10 Innocent People Who Were Executed, Part Six: Ellis Wayne Felker

Ellis Wayne Felker

Executed in 1996

Ellis Wayne Felker was a suspect in the 1981 disappearance of a Georgia woman, Evelyn Joy Ludlum who was working her way through college as a cocktail waitress.

He was put under police surveillance for 2 weeks, during which time Ludlum’s body was found in a creek, raped, stabbed and murdered.

This surveillance was key to his conviction, as it allowed police to determine that Felker had the opportunity to kill Ludlum by an absence of evidence. While the system is supposed to presume innocence until proven evidence of guilt, this is a case of guilt being established because of an absence of evidence of innocence.

Felker knew Ludlum, which gave police a possible motive for the killing. Rarely do random strangers kill strangers. The fact that the victim was familiar with Felker was key in piecing together the weak case the police wanted to make against him.

On Monday evening, November 23, 1981, between 11:00 and 11:30 PM, Felker visited the lounge where Joy  worked as a cocktail waitress at a local Holiday Inn. Felker was wearing a T-Shirt advertising his local leather business. Ludlum remarked on nit and a conversation ensued. Joy Ludlum was looking for a new position, having no love for slinging cocktails. Her conversation led to Felker offering Ludlum a job, and an invitation to meet the next day.

Joy Ludlam
Joy Ludlum

The meeting never happened, as Felker had other business to do when Joy Ludlum arrived the next day at his house. Nevertheless, the interaction at the Holiday Inn and the communication about a job was enough for police to establish a connection between the victim and the suspect.

On Tuesday, December 8, 1981, two weeks after she disappeared, Joy’s body was discovered in Scuffle Creek by a mechanic who was searching the right-of-way along the Cochran short route, looking for discarded bottles and cans. She was clothed in the same plaid coat and red dress that she had been wearing when last seen alive.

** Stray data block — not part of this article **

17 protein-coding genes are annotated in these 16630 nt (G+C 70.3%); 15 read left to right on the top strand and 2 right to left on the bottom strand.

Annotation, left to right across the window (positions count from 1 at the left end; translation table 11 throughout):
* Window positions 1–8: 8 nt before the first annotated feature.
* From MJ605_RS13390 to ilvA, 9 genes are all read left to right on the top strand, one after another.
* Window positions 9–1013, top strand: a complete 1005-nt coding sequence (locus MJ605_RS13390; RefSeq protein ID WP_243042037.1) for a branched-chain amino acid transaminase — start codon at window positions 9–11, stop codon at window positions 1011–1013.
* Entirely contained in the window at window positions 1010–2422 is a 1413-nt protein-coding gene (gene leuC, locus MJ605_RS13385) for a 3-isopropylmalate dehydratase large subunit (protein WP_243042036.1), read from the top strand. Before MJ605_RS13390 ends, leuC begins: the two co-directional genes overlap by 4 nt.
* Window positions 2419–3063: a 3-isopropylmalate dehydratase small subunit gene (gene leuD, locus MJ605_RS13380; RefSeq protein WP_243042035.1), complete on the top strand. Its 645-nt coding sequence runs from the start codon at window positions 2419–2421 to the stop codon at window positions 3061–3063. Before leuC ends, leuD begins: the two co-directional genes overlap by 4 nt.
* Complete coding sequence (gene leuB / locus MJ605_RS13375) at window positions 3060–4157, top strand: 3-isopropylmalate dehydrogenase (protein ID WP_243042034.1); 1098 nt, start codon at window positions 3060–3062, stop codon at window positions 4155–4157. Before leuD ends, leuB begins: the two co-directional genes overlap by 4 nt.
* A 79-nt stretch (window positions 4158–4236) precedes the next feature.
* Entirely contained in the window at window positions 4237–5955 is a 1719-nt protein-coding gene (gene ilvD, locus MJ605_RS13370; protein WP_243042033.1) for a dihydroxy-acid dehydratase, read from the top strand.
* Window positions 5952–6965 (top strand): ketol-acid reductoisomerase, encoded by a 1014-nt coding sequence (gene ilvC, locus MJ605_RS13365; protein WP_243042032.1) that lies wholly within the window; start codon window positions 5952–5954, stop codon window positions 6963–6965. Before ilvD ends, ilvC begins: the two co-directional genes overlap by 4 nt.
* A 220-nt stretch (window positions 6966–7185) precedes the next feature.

When Ludlum’s body was found, the police relied upon a dubious autopsy report to complete the circumstantial case against Felker.

The Crime was reported in the following way by local media:

The State of Georgia is scheduled to put Ellis Wayne Felker to death in the electric chair at 14.00 Thursday 14 November despite grave doubts about his guilt for the crime for which he was sentenced to die

That Georgia should even contemplate this execution going ahead when there is serious concern about whether Ellis Wayne Felker is in fact guilty is unacceptable, Amnesty International said today.

Other evidence against Ellis Wayne Felker also appears weak. He was accused of murdering Joy Ludlum, who disappeared 14 days before the discovery of her body. Ellis Wayne Felker, who knew Joy Ludlum, was the main suspect and was put under police surveillance within hours of her disappearance.

An autopsy performed by an untrained technician found that the body had been dead for five days. This would allow Felker to be the suspect, giving him the means of committing the crime by being monitored when the crime took place – according to a manufactured timeline.

The disappearance on November 23rd and the five day time-of-death meant that Joy was taken and killed after police had placed Felker under surveillance. With Felker being watched by police, the police effectively gave him an alibi for the killing. Changing the time of death from five days to three days would allow the police to created doubt about Felker’s whereabouts within the time line leading up to the death, as police had stopped monitoring Felker three days before her body was discovered.


This is the sixth installment in the Innocent People Who Were Executed series by HistoryDojo. Please find the fifth installment here. Start the series with the first installment here.


The creation of this opportunity for Felker to commit the crime was essential. Evidence to the contrary needed to be suppressed for the States argument to be valid.